I’ve mentioned in earlier posts how my relationship with anime really began when I was in high school. I would rush home to catch Toonami on Cartoon Network, and once I started college I began expanding my collection in earnest and keeping up with new series as they came out. However, my roots go back to my younger years, when my uncle Dave would come to visit, often bringing animated films he would rent from Blockbuster. His interest in different kinds of animation exposed me and my siblings to animated films and series from all over the world; Britain, France, Japan…it didn’t matter the country as long as the animation was good and the storytelling was powerful. From series such as Kimba the White Lion and Black Jack to classic movies like Miyazaki’s early works including Castle of Cagliostro, my uncle really inspired my love of animation in all forms, I just happened to really enjoy Japanese animation. Among the animated films he introduced me to was an animated feature based on an extensive book series from the 1950s: Lensman – The Secret of the Lens.
When compared with the much larger and more developed universe that Edward Elmer “Doc” Smith (E.E. “Doc” Smith) developed in the 50s, Lensman is understandably limited in its scope, and if you go into the movie being unaware of the source material you would likely be shocked at the staggering similarities it has with the Star Wars franchise.
The movie centers around Kimball Kinnison, a young man from the planet Mquie (Muh-kwee) preparing to head to Earth for the next chapter of his life. While he’s getting ready to leave, a battleship belonging to the Galactic Patrol appears on radar on a collision course with a nearby city. After intercepting the ship, Kim is entrusted with a critical mission to deliver top secret weapon information on the evil Boskone empire to the Galactic Patrol HQ, and is granted the power of The Lens. The movie follows his planet-hopping adventures as he works to get to HQ in one piece and deliver the information critical to defeating the Boskone.
I think we’ve all experienced the effect that “rose-colored glasses” have on some of our favorite childhood movies. We remember them so fondly that it’s hard to imagine them being bad. I had no such difficulty. Watching it again, now much older and aware of things such as character development and how a good storyline should develop, the flaws of Lensman were laid bare, and a once admired staple of my childhood came crashing down.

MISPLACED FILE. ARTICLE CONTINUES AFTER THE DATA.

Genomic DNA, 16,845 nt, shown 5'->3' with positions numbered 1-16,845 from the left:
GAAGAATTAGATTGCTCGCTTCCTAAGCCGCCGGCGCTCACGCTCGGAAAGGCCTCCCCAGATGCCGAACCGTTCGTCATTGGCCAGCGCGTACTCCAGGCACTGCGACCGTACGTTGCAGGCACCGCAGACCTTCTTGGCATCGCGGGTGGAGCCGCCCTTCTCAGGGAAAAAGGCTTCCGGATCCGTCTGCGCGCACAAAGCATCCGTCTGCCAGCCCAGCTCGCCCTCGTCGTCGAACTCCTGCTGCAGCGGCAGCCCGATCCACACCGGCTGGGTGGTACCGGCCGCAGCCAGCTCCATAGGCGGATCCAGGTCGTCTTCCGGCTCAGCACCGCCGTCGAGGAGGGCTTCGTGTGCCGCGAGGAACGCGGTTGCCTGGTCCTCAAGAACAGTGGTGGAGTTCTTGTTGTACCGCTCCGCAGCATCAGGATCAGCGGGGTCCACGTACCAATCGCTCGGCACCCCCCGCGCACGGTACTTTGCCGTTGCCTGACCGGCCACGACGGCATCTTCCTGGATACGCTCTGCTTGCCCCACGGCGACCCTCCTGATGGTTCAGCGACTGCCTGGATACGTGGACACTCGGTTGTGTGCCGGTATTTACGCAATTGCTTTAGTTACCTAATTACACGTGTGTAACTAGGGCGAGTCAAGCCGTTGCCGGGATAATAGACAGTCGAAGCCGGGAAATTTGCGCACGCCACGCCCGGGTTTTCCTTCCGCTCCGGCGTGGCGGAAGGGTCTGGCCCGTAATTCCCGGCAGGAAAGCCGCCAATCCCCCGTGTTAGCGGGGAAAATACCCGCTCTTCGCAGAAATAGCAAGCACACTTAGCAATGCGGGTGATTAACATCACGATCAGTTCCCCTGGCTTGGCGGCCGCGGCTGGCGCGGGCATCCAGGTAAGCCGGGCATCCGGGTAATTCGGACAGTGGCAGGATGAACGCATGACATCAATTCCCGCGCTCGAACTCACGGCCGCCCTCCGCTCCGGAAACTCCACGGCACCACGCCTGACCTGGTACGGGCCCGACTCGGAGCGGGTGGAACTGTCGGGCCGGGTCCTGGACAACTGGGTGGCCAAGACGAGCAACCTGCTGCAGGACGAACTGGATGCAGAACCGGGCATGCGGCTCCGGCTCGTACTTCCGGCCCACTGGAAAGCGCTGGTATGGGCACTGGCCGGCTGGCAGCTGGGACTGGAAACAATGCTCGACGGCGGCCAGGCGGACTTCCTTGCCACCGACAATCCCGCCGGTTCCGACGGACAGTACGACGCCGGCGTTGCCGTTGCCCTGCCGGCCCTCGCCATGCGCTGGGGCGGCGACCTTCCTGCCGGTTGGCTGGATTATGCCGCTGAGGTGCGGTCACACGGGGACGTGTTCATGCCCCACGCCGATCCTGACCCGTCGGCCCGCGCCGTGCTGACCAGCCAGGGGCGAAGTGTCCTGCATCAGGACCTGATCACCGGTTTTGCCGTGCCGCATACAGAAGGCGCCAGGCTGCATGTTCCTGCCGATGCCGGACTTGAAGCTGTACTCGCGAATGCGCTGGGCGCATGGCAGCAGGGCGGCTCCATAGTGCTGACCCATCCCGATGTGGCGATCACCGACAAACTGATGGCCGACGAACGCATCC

First, the story. Considering the source material it’s being pulled from, which is widely considered one of the greatest sci-fi series of all time behind Isaac Asimov’s iconic Foundation series, one would expect a richer backstory and more lore to fill out such an expansive universe. Instead, this movie takes place near the latter half of the Lensman novels, and with no explanation of the history of the Lensman or their previous struggles and encounters with the Boskone empire. The main storyline feels very rushed, as if the director was just quickly checking off boxes for “Things to Do” in the movie. Case in point: Clarissa (Claire) who is ultimately Kim’s main love interest. They share maybe 10-15 minutes of air time together before Claire is found snuggling close to him in an empty torpedo container and tenderly refers to him as “her love”. Seriously? I understand that in a 90 minute format with a lot of other story elements going on that you can’t necessarily stop and flesh out an extended romantic relationship, but there could have probably been a few more indicators or more sincere conversations before she fell head over heels for our protagonist.
The animation is decent. The way that they integrated 3-d renderings to try and step up the quality is admirable, but overall it hasn’t aged all that well.
Probably the strongest element in the film is the characters. Sure, they are archetypes that are VERY similar to heroes that we’ve seen before (Kim as Luke, Buzzkirk as a Han Solo/Chewbacca hybrid, Claire as Leia, etc) but they play their roles well.
In the end, this was a painful experiment, but I don’t regret it. Lensman will always have a special place in my heart, it’s just now I can objectively see it as a flawed movie. If given the opportunity to expand on the Lensman universe in an animated series, rather than a single 90-minute movie, I have every confidence that it would be a thrilling space opera. One can only hope…